Wednesday, November 10, 1999 Published at 18:45 GMT
Row over compulsory New Zealand Aids tests
New Zealand set to introduce controversial aids testing
By BBC East Asia reporter Clare Arthurs
The government in New Zealand says it will introduce compulsory HIV-Aids testing for immigrants from next year.
The decision has attracted protests from government departments, including the health department, which says there's no evidence of the spread of the illness from immigrants.
Community health and refugee groups have condemned the decision, saying New Zealand should be more humanitarian.
New Zealand already tests new arrivals for tuberculosis and syphilis. Now it wants to keep out people who have HIV, the virus which leads to Aids, arguing that New Zealand can't afford to take on the problems of the world.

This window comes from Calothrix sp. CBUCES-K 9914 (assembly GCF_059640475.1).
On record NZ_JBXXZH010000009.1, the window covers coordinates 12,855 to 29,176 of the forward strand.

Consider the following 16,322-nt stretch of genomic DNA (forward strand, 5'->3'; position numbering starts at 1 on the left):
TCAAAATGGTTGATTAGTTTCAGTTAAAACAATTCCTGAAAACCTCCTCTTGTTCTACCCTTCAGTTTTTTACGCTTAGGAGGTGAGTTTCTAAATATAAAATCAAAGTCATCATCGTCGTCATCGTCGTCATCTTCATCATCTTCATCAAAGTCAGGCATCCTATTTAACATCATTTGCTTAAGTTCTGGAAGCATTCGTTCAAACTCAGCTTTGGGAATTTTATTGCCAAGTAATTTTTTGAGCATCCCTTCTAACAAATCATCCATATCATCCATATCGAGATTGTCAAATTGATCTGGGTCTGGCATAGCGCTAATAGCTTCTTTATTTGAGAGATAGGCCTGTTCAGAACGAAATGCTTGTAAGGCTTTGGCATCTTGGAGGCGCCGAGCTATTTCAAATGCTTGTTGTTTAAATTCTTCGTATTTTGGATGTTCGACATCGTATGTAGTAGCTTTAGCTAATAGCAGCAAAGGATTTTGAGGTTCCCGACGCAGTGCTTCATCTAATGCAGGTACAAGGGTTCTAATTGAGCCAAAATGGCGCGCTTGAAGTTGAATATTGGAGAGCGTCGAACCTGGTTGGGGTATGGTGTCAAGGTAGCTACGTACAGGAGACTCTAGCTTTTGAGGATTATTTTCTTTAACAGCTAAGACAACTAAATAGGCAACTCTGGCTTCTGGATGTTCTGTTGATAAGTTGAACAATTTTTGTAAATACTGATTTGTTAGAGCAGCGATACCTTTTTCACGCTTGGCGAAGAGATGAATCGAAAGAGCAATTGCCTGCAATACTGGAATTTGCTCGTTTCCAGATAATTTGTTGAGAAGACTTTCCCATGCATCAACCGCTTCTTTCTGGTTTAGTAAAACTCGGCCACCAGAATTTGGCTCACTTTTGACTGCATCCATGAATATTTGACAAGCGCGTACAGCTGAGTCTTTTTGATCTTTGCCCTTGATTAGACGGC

Last year almost half of the HIV cases identified in New Zealand were refugees. The government says it will combine the test with existing health checks.
It will apply to anyone wanting to enter New Zealand for more than two years, including refugees, immigrants and students.
The Cabinet decision has been received with almost unanimous opposition from government advisers.
Ministries, including health and justice, say the test is unnecessary and discriminatory.
They have been backed by Aids groups who say the only way to protect the health of the local community is to promote safe sex practices.
And the national refugee centre says the test will create more trauma for people who are already vulnerable.